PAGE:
With trillions of "cash" investments hanging in the balance, a battle has begun in Congress over extending unlimited FDIC insurance in noninterest bearing transaction accounts, with the Investment Company Institute (ICI) declaring opposition and the Independent Community Bankers of America (ICBA) arguing for an extension. Yesterday, the ICI commented in a section on "Unlimited Insurance for Noninterest-Bearing Transaction Accounts" in its "Written Testimony for House Hearing: The Impact of Dodd-Frank on Customers, Credit, and Job Creators." General Counsel and Executive Vice President of Legg Mason & Co. Thomas Lemke said, "In the Dodd-Frank Act, Congress granted circumscribed authority for the FDIC to provide unlimited deposit insurance only to specified accounts and only for a two-year period. Congress should reject calls to extend this program beyond its statutory expiration date, because the program has the potential to dislocate markets and increase systemic risk in times of market stress by creating an unlimited taxpayer-supported backstop for noninterest-bearing transaction accounts."
ICI's comments explain, "Section 343 of the Dodd-Frank Act requires the FDIC to provide unlimited insurance for "noninterest-bearing transaction accounts" for two years starting December 31, 2010. This provision is intended to give depositors of insured depository institutions, most notably corporations and other institutional investors, additional assurance that their balances in noninterest-bearing transaction accounts will be safe as the financial crisis wanes. As with any program that insures customer funds, however, the insurance coverage authorized by Section 343 poses potential costs to taxpayers and raises the risk of dislocations elsewhere in the financial system. Presumably in recognition of these potential costs and risks, Congress granted circumscribed authority, requiring the FDIC to provide unlimited insurance for only specified accounts, and for only a two-year period."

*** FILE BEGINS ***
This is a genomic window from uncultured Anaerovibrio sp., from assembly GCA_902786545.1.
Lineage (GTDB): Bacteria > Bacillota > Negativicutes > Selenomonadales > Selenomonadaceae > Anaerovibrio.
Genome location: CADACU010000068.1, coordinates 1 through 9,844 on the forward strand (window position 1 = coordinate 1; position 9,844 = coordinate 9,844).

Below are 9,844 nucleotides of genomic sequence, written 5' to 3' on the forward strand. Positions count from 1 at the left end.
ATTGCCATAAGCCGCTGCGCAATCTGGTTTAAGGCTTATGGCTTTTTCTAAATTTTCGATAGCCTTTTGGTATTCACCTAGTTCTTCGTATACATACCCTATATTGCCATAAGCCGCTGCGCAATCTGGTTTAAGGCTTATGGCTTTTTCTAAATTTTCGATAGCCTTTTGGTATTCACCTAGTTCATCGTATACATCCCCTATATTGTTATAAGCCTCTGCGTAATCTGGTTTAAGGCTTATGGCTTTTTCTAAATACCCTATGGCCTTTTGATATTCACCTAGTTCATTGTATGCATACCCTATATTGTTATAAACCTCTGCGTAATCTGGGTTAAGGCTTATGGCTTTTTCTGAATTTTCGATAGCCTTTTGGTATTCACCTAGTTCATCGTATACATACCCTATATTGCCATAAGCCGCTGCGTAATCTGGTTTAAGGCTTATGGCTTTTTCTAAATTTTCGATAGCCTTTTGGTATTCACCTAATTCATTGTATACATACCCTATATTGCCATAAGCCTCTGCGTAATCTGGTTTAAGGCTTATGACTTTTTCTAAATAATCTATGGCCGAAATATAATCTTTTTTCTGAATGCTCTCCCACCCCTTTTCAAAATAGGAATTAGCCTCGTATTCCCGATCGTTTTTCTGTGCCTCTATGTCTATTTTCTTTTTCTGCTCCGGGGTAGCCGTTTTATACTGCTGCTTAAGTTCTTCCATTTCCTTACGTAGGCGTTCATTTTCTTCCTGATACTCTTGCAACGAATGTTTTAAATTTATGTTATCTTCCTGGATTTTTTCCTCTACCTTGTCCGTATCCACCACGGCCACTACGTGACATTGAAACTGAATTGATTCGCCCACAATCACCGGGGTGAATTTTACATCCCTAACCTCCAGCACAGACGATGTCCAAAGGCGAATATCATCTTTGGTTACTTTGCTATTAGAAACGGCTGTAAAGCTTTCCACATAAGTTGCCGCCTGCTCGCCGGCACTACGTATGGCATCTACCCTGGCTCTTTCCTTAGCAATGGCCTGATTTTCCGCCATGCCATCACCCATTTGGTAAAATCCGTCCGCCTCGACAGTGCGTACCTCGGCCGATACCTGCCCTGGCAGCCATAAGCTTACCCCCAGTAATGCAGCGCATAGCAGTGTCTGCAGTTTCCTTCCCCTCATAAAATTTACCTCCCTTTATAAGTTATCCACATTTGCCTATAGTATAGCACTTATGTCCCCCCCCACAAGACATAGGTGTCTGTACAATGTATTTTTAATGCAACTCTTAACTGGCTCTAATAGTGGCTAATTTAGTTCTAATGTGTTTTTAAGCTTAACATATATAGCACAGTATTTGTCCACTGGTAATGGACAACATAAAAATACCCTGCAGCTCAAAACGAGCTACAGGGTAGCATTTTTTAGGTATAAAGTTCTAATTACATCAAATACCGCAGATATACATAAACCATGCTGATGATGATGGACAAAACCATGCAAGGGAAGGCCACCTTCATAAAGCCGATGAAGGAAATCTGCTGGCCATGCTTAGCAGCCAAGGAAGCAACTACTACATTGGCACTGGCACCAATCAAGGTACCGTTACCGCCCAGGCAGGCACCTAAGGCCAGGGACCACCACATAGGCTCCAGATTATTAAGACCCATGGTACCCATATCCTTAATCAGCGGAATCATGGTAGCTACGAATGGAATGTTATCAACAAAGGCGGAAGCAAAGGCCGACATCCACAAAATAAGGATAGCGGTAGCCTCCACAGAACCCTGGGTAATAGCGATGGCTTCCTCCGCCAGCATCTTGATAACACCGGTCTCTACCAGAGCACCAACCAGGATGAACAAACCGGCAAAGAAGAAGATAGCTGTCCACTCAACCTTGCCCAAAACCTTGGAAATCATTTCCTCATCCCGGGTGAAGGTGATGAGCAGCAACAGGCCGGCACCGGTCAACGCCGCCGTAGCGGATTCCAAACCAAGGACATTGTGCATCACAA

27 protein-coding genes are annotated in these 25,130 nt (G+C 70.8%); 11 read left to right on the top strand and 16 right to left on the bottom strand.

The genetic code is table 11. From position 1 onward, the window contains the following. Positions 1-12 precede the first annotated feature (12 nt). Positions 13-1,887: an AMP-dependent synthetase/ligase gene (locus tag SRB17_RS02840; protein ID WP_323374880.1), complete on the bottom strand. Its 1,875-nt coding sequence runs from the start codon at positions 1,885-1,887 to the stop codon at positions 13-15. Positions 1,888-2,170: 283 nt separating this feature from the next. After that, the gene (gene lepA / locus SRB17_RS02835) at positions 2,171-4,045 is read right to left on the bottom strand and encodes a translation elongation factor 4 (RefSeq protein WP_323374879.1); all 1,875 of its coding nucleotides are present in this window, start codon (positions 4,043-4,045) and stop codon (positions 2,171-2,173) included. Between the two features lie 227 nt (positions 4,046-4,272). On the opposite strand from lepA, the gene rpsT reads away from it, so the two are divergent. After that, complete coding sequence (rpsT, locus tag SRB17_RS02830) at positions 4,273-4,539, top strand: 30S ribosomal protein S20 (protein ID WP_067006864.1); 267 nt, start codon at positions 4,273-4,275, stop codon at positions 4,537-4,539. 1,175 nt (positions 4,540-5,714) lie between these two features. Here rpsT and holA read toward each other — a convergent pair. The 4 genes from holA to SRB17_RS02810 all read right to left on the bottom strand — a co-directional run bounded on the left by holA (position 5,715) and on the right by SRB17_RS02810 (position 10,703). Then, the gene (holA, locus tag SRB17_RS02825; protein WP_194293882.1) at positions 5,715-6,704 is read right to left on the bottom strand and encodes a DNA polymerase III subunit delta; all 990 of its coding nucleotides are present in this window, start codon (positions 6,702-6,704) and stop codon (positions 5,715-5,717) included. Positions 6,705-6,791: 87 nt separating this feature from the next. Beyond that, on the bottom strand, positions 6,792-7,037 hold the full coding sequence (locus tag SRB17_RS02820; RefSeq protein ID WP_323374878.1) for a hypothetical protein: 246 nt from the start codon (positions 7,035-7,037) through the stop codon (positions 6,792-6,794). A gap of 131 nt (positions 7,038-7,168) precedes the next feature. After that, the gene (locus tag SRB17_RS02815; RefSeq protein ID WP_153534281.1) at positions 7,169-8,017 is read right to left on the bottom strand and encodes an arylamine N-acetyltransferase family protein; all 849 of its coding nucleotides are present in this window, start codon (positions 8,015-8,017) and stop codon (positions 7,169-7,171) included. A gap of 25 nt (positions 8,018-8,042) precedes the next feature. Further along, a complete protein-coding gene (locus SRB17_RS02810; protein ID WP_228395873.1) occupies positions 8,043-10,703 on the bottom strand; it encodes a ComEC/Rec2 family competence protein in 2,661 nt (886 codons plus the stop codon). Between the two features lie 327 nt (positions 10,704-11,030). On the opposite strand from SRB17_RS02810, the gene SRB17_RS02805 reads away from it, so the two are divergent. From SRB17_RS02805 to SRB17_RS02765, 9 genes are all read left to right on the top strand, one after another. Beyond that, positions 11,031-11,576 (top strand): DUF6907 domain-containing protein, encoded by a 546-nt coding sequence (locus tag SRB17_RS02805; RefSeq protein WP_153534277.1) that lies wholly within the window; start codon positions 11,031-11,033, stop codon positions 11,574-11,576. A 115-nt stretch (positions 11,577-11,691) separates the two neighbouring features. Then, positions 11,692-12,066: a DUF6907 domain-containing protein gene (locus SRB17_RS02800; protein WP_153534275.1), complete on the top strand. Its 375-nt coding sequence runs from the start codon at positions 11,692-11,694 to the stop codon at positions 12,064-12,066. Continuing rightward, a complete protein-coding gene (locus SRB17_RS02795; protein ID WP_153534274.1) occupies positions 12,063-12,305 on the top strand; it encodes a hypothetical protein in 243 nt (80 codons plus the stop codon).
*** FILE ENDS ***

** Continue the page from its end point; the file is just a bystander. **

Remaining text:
They continue, "We understand that some are calling for Congress to extend this unlimited insurance program beyond its statutory expiration date. ICI strongly opposes any such extension. We view the program as having the potential to dislocate markets and increase systemic risk in times of market stress by creating an unlimited taxpayer-supported backstop for these transaction accounts. To understand ICI's concerns, it is helpful first to understand the economic role of deposit insurance and how deposit insurance can influence the actions of banks and depositors, as well as investors in the broader markets. Banks have limited ability to liquidate assets quickly to meet large, unexpected withdrawals. Deposit insurance reduces the probability of bank runs by eliminating the potential advantage enjoyed by those depositors who are first to withdraw their money from a bank. Greater stability of bank deposits provides greater stability in the credit creation process and the overall economy."